Here’s how you can reduce payment declines and improve your cross-border payment acceptance rates.
Bank with local acquirers
One way to reduce declines is to bank locally. Many e-commerce companies take this route, opening local bank accounts in the markets where they operate. For example, if a UK merchant selling to customers in the US used a local acquirer in the US, the chances of transactions getting approved would be higher. Why? Because the acquirer would be more likely to have a relationship with a customer’s issuing bank, meaning a more trusted transaction.
Work with an international PSP
Work with a global payment service provider (PSP) that works with multiple acquirers in different countries. They can facilitate your payments and be your single point of contact with acquirers in different markets. This is much easier than setting up separate business entities in each market and makes cross-border payments smoother for you and your customers.
Charge in local currencies
Customers tend to trust merchants that allow them to pay in their local currency. Charging in local currencies increases your payment acceptance rates significantly. A global PSP like Novalnet can help you accept payments globally in 125+ currencies in 150+ automated country-specific payment methods.
Collect correct and up-to-date payment info
Collect up-to-date and correct payment info from your customers. Set parameters for the data you need to collect, for example, date format, card number length, and CVC/ CVV. Thus, if customers enter incorrect or outdated payment details, the system will notify the customers to input the correct payment info.
Stay abreast of local regulations like PSD2, SCA
Security should be on the top of your mind when handling international payments. Stay up to date on local regulations and laws in the different markets you operate. For example, merchants selling to customers in Europe need to apply SCA as per revised PSD2 guidelines. You also need to comply with local laws and PCI DSS rules when collecting, storing and processing sensitive payments data of your customers.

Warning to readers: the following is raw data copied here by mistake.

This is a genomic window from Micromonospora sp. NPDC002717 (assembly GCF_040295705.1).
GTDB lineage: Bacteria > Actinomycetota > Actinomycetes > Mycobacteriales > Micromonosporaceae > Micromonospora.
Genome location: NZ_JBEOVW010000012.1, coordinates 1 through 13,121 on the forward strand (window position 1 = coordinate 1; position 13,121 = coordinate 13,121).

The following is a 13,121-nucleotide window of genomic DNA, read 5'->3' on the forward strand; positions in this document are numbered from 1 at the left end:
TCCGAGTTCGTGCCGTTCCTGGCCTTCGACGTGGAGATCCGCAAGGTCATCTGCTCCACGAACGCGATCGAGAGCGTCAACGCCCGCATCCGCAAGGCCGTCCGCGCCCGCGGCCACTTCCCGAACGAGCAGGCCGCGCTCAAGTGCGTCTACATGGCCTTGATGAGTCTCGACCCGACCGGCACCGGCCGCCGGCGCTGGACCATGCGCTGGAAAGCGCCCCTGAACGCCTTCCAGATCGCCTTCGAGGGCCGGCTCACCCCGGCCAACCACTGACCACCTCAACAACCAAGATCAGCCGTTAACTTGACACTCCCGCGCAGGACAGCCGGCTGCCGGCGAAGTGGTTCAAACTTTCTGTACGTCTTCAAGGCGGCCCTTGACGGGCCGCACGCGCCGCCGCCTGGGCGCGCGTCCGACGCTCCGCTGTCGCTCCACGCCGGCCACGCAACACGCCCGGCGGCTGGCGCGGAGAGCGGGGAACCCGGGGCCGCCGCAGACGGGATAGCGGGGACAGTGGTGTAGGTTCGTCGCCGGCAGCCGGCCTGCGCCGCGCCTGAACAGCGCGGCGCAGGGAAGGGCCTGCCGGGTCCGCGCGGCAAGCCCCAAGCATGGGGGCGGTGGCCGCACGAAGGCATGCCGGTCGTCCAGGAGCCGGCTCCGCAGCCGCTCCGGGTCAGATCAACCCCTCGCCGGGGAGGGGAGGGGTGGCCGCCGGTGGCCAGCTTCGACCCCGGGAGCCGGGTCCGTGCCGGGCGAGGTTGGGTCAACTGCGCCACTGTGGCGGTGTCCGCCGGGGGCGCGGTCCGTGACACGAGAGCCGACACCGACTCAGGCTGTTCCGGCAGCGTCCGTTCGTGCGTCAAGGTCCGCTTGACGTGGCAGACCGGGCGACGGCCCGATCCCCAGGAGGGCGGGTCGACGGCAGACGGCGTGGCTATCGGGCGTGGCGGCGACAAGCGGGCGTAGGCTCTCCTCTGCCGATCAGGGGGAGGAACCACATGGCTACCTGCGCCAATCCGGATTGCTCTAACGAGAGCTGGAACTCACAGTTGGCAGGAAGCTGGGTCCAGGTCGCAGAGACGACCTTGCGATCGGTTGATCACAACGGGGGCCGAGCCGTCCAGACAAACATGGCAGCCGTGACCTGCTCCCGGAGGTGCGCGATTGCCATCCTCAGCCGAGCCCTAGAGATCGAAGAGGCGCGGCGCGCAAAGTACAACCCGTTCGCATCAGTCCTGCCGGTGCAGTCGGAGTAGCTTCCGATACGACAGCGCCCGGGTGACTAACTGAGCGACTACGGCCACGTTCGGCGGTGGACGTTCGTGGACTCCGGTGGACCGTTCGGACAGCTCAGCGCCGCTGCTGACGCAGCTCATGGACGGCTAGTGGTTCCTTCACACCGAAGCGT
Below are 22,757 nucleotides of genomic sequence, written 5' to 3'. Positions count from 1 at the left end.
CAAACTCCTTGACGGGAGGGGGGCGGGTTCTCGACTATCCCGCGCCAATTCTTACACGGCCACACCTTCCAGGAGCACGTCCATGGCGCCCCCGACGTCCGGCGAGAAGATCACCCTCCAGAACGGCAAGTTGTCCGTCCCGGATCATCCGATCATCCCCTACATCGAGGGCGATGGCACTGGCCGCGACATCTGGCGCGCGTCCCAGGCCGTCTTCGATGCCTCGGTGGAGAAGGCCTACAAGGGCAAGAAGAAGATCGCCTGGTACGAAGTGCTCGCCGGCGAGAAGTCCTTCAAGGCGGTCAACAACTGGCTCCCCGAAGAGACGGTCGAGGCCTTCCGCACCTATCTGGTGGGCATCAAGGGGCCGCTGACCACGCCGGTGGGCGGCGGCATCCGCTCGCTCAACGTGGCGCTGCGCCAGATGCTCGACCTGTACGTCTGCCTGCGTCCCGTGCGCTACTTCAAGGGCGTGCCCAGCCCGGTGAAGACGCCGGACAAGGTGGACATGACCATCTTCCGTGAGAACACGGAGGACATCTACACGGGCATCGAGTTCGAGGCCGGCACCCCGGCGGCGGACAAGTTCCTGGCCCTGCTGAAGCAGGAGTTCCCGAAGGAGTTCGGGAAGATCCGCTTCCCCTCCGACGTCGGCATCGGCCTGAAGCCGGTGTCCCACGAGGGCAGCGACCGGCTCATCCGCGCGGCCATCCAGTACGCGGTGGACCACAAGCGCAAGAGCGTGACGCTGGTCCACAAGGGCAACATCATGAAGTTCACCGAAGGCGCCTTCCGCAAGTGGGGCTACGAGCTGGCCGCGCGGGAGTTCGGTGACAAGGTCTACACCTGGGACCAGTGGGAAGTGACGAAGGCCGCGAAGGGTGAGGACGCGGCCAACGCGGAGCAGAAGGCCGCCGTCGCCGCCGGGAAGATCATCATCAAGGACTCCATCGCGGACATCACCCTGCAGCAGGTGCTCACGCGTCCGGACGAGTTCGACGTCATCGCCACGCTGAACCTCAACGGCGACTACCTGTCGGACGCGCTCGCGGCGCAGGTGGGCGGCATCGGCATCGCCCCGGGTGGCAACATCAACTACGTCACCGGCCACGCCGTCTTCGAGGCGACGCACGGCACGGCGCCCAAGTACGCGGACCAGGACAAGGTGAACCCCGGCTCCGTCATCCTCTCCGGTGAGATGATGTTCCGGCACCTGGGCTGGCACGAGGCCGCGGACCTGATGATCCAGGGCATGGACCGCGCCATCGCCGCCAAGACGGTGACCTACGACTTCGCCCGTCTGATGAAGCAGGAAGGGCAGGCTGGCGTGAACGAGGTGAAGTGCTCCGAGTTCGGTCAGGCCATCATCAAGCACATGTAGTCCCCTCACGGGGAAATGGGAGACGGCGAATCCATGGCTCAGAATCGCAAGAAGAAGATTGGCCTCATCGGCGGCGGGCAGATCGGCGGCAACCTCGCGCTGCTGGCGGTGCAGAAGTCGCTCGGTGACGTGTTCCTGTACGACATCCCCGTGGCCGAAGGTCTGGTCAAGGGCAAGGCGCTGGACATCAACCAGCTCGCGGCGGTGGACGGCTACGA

How Can Novalnet Help?
Expanding into global markets is much more than offering customers the preferred payment methods. It involves a much complex set of procedures – from dealing with separate agreements, legal and regulatory requirements, technical integrations, testing, and maintenance. As a global PSP, we can help you solve the complexities arising from supporting multiple payment methods in different markets.
With Novalnet’s technology, you can accept payments globally in 125+ currencies in 150+ automated country-specific payment methods. We can help you set up your payments within minutes with our instant payment plug-ins, with minimal coding required. With our AI-based risk management solutions and advanced analytics, you can design the best payment experiences for your customers, and all of it in a PCI DSS-compliant environment.
Speak to us to know more about different payment methods and how you can develop the best strategy to take your business global.
Jose Augustine is the Chief Business Development Officer at Novalnet with extensive experience in European payment industry and a knowledge powerhouse.